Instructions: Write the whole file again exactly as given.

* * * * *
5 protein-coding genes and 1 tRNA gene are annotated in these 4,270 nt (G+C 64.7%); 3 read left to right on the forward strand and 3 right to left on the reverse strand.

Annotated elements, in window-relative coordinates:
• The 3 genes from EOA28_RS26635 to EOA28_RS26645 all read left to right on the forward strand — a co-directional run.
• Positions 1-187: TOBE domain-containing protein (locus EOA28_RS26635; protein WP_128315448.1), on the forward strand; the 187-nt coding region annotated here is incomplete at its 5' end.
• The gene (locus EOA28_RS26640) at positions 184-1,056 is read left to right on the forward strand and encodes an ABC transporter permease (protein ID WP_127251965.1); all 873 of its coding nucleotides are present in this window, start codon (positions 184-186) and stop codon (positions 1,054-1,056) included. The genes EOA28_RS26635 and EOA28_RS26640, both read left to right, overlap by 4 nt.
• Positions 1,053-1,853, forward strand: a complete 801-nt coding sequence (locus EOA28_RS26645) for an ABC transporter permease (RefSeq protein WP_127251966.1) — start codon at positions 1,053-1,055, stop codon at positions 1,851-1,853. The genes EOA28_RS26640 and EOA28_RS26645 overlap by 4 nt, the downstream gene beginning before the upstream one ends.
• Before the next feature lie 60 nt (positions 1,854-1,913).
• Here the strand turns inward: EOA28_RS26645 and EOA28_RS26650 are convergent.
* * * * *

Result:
5 protein-coding genes and 1 tRNA gene are annotated in these 4,270 nt (G+C 64.7%); 3 read left to right on the forward strand and 3 right to left on the reverse strand.

Annotated elements, in window-relative coordinates:
• The 3 genes from EOA28_RS26635 to EOA28_RS26645 all read left to right on the forward strand — a co-directional run.
• Positions 1-187: TOBE domain-containing protein (locus EOA28_RS26635; protein WP_128315448.1), on the forward strand; the 187-nt coding region annotated here is incomplete at its 5' end.
• The gene (locus EOA28_RS26640) at positions 184-1,056 is read left to right on the forward strand and encodes an ABC transporter permease (protein ID WP_127251965.1); all 873 of its coding nucleotides are present in this window, start codon (positions 184-186) and stop codon (positions 1,054-1,056) included. The genes EOA28_RS26635 and EOA28_RS26640, both read left to right, overlap by 4 nt.
• Positions 1,053-1,853, forward strand: a complete 801-nt coding sequence (locus EOA28_RS26645) for an ABC transporter permease (RefSeq protein WP_127251966.1) — start codon at positions 1,053-1,055, stop codon at positions 1,851-1,853. The genes EOA28_RS26640 and EOA28_RS26645 overlap by 4 nt, the downstream gene beginning before the upstream one ends.
• Before the next feature lie 60 nt (positions 1,854-1,913).
• Here the strand turns inward: EOA28_RS26645 and EOA28_RS26650 are convergent.